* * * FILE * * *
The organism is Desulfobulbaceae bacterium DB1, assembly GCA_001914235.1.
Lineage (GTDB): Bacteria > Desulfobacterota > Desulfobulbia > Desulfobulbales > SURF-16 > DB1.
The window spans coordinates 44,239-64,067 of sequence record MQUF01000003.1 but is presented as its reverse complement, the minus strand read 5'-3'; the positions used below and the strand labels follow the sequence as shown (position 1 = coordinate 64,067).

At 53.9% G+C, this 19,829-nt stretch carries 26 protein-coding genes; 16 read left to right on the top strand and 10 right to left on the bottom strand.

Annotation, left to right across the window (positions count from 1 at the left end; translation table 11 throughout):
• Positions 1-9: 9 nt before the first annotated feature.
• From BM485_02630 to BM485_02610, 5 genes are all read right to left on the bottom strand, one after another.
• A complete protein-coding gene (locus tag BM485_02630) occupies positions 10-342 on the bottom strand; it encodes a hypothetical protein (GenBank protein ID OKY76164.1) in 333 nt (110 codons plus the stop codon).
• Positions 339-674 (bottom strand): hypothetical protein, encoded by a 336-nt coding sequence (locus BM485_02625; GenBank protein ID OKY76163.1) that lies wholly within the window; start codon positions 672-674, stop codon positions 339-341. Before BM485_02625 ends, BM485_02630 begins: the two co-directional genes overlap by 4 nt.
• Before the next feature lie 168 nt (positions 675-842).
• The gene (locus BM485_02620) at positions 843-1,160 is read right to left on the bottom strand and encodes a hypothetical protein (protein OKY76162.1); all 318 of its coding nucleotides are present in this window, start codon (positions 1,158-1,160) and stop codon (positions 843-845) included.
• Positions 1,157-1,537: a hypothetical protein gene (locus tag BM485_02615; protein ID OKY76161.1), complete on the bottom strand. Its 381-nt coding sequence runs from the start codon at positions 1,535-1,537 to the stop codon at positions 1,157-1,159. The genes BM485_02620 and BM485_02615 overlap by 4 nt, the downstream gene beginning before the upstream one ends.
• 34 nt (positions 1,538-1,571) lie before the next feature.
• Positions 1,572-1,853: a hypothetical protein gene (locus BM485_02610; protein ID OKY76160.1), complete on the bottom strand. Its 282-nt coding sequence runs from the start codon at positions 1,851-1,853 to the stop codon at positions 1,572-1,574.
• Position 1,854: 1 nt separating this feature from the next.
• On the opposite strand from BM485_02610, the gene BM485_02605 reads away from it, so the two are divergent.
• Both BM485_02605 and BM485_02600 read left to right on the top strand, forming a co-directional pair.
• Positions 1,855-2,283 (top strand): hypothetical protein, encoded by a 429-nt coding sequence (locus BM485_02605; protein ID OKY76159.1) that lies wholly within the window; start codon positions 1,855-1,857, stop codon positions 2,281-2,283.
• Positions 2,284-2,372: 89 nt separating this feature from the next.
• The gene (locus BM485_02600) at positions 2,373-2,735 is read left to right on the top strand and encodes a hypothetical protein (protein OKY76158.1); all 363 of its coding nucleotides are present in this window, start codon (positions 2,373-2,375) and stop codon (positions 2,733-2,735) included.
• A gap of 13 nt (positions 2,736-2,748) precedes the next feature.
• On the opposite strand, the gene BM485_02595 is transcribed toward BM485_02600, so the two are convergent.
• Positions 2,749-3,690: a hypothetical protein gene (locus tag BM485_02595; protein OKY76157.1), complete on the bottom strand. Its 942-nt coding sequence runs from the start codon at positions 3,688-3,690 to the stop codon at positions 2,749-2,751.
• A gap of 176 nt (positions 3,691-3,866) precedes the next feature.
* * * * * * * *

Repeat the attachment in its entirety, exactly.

The organism is Desulfobulbaceae bacterium DB1, assembly GCA_001914235.1.
Lineage (GTDB): Bacteria > Desulfobacterota > Desulfobulbia > Desulfobulbales > SURF-16 > DB1.
The window spans coordinates 44,239-64,067 of sequence record MQUF01000003.1 but is presented as its reverse complement, the minus strand read 5'-3'; the positions used below and the strand labels follow the sequence as shown (position 1 = coordinate 64,067).

At 53.9% G+C, this 19,829-nt stretch carries 26 protein-coding genes; 16 read left to right on the top strand and 10 right to left on the bottom strand.

Annotation, left to right across the window (positions count from 1 at the left end; translation table 11 throughout):
• Positions 1-9: 9 nt before the first annotated feature.
• From BM485_02630 to BM485_02610, 5 genes are all read right to left on the bottom strand, one after another.
• A complete protein-coding gene (locus tag BM485_02630) occupies positions 10-342 on the bottom strand; it encodes a hypothetical protein (GenBank protein ID OKY76164.1) in 333 nt (110 codons plus the stop codon).
• Positions 339-674 (bottom strand): hypothetical protein, encoded by a 336-nt coding sequence (locus BM485_02625; GenBank protein ID OKY76163.1) that lies wholly within the window; start codon positions 672-674, stop codon positions 339-341. Before BM485_02625 ends, BM485_02630 begins: the two co-directional genes overlap by 4 nt.
• Before the next feature lie 168 nt (positions 675-842).
• The gene (locus BM485_02620) at positions 843-1,160 is read right to left on the bottom strand and encodes a hypothetical protein (protein OKY76162.1); all 318 of its coding nucleotides are present in this window, start codon (positions 1,158-1,160) and stop codon (positions 843-845) included.
• Positions 1,157-1,537: a hypothetical protein gene (locus tag BM485_02615; protein ID OKY76161.1), complete on the bottom strand. Its 381-nt coding sequence runs from the start codon at positions 1,535-1,537 to the stop codon at positions 1,157-1,159. The genes BM485_02620 and BM485_02615 overlap by 4 nt, the downstream gene beginning before the upstream one ends.
• 34 nt (positions 1,538-1,571) lie before the next feature.
• Positions 1,572-1,853: a hypothetical protein gene (locus BM485_02610; protein ID OKY76160.1), complete on the bottom strand. Its 282-nt coding sequence runs from the start codon at positions 1,851-1,853 to the stop codon at positions 1,572-1,574.
• Position 1,854: 1 nt separating this feature from the next.
• On the opposite strand from BM485_02610, the gene BM485_02605 reads away from it, so the two are divergent.
• Both BM485_02605 and BM485_02600 read left to right on the top strand, forming a co-directional pair.
• Positions 1,855-2,283 (top strand): hypothetical protein, encoded by a 429-nt coding sequence (locus BM485_02605; protein ID OKY76159.1) that lies wholly within the window; start codon positions 1,855-1,857, stop codon positions 2,281-2,283.
• Positions 2,284-2,372: 89 nt separating this feature from the next.
• The gene (locus BM485_02600) at positions 2,373-2,735 is read left to right on the top strand and encodes a hypothetical protein (protein OKY76158.1); all 363 of its coding nucleotides are present in this window, start codon (positions 2,373-2,375) and stop codon (positions 2,733-2,735) included.
• A gap of 13 nt (positions 2,736-2,748) precedes the next feature.
• On the opposite strand, the gene BM485_02595 is transcribed toward BM485_02600, so the two are convergent.
• Positions 2,749-3,690: a hypothetical protein gene (locus tag BM485_02595; protein OKY76157.1), complete on the bottom strand. Its 942-nt coding sequence runs from the start codon at positions 3,688-3,690 to the stop codon at positions 2,749-2,751.
• A gap of 176 nt (positions 3,691-3,866) precedes the next feature.